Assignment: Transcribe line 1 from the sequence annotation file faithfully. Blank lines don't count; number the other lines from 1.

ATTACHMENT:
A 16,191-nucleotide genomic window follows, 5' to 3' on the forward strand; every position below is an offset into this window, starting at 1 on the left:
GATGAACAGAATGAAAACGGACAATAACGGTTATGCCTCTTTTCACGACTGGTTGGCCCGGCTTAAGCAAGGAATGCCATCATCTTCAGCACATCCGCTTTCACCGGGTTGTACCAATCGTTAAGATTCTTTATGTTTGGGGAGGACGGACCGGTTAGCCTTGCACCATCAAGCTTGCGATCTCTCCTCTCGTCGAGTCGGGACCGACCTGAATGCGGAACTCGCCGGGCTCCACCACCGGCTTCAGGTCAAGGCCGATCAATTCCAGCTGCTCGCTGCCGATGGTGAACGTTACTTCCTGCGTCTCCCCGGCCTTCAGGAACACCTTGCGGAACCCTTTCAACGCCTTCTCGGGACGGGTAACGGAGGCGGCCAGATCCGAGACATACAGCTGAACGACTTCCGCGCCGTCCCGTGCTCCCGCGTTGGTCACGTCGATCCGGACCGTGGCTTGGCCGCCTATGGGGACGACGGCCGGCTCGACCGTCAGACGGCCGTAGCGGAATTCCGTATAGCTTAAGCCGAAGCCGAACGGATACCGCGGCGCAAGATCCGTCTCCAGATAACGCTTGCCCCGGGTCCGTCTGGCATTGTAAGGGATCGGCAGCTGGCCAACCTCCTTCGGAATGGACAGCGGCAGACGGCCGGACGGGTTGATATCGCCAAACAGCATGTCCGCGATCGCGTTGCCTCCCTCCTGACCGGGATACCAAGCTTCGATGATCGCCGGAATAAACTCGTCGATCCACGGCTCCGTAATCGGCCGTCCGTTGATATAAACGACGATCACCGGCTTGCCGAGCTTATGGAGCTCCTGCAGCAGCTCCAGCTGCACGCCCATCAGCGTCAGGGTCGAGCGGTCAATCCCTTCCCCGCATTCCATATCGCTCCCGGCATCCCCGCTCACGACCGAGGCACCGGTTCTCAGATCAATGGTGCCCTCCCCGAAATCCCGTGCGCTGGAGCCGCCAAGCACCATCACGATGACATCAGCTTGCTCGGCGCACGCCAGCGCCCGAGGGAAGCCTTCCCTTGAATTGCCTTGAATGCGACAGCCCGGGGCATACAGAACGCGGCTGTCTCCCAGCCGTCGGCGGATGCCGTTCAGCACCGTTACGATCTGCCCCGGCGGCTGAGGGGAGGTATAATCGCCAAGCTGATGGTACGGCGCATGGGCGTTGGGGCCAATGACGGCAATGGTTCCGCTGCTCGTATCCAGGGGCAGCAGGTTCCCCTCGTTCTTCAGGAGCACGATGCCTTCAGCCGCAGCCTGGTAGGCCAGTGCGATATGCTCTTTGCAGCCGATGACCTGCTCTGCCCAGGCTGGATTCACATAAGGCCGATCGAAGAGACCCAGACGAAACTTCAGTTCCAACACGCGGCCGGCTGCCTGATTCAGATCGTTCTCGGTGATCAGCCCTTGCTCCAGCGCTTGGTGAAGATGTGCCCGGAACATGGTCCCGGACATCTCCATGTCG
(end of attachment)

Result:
A 16,191-nucleotide genomic window follows, 5' to 3' on the forward strand; every position below is an offset into this window, starting at 1 on the left: